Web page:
So no jail time, only probation, and he forfeited $400K to USG, which is about $16K per fraudulent H1-B visa petition. A high risk, high return enterprise.

When the guilty plea was announced in December 2014, DOJ says that the maximum statutory penalty for conspiracy to commit visa fraud, in violation of 18 U.S.C. §§ 371 and 1546, is a maximum term of 5 years in prison, a fine of $250,000, and 3 years of supervised release.

Wow! All that work for the feds, and over 12 months after the guilty plea, and not a single day in jail. What does it take before fraud like this gets taken seriously enough that we actually put people in jail?

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USG Creates New National Background Investigations Bureau (NBIB) After OPM Data Breach

Posted: 12:16 am EDT

 

Last week, OPM announced a series of changes to modernize and strengthen the way it conduct background investigations for Federal employees and contractors and protect sensitive data. The new bureau will be housed at OPM but will have DOD IT security and operation. It also absorbs OPM’s Federal Investigative Services (FIS).  It is described as a new government wide-service provider. It is not clear how this will affect agencies like the State Department who conducted their own separate background investigations in the past.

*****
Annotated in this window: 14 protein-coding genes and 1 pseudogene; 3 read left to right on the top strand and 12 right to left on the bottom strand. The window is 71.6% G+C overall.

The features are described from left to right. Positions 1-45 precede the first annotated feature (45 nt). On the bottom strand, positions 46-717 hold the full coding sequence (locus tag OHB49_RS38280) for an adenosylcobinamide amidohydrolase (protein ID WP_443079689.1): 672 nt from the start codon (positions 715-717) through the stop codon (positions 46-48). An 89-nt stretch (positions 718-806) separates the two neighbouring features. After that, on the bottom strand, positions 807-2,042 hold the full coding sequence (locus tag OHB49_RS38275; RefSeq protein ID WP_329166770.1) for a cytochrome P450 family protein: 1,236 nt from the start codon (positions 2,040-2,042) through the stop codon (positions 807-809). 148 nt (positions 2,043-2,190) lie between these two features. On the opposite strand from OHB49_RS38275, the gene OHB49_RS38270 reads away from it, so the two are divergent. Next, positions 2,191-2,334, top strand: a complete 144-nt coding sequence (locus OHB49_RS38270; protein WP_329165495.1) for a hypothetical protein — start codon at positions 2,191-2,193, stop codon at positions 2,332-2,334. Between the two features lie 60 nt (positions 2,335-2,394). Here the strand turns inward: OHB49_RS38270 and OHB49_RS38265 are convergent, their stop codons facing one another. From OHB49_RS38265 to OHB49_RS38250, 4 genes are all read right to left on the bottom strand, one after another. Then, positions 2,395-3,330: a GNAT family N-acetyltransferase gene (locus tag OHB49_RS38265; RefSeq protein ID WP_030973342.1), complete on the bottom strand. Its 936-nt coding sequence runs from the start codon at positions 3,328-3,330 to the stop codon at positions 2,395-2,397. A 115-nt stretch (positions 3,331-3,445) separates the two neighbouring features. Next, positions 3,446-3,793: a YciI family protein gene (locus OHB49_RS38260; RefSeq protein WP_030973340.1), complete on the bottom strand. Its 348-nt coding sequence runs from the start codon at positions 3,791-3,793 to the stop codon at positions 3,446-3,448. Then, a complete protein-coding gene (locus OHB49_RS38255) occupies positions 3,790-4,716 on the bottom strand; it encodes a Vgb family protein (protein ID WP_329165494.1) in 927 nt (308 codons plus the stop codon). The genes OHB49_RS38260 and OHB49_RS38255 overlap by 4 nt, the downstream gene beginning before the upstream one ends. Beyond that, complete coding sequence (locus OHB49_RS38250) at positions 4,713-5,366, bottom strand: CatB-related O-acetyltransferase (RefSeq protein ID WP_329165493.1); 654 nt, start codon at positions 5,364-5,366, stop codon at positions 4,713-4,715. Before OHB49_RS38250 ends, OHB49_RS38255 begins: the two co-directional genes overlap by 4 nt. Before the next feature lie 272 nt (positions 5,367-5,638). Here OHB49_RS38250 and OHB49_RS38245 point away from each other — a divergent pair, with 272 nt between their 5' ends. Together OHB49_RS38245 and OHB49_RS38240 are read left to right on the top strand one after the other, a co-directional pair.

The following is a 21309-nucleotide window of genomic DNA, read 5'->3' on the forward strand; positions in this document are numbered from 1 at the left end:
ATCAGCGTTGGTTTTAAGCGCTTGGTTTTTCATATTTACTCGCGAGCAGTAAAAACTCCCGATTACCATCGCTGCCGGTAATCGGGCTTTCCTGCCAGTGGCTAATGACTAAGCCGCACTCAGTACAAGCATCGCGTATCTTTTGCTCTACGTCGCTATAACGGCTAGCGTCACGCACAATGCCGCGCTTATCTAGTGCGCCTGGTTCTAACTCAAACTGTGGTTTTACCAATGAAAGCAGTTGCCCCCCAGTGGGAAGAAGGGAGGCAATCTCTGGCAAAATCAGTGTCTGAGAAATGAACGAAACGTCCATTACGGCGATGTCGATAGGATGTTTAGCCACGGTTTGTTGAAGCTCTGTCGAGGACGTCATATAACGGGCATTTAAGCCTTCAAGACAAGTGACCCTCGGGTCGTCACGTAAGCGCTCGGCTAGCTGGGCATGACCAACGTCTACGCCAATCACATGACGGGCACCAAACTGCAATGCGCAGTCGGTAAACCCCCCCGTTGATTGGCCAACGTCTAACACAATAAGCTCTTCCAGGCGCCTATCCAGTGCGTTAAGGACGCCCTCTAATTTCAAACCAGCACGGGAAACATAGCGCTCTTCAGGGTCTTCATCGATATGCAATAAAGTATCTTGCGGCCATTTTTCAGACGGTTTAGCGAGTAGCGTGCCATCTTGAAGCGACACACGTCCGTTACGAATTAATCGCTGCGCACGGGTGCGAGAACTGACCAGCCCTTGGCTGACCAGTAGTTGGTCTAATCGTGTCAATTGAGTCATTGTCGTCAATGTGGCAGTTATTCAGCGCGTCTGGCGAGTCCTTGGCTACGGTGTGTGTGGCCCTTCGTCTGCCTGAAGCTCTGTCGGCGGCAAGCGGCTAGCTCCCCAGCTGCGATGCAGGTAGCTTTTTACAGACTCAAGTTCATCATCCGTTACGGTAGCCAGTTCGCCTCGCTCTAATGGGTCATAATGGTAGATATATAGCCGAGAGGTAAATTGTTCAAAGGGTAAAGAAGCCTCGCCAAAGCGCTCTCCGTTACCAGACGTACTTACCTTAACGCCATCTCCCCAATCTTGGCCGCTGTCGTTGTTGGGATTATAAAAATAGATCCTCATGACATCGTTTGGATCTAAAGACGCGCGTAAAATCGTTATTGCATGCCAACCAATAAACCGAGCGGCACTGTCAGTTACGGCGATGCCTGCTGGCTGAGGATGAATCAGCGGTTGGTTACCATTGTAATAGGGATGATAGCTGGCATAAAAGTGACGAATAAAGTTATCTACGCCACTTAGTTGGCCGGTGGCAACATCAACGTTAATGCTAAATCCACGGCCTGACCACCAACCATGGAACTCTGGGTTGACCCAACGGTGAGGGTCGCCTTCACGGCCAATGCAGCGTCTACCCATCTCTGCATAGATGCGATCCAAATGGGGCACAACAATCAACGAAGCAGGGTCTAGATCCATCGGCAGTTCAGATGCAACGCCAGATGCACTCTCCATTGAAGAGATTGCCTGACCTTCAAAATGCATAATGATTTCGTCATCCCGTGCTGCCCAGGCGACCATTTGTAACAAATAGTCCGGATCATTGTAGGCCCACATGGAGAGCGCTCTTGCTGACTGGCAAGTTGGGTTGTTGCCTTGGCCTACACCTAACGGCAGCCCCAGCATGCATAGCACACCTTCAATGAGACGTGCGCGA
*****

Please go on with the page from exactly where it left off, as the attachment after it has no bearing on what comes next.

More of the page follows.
Below is an excerpt from the OPM announcement: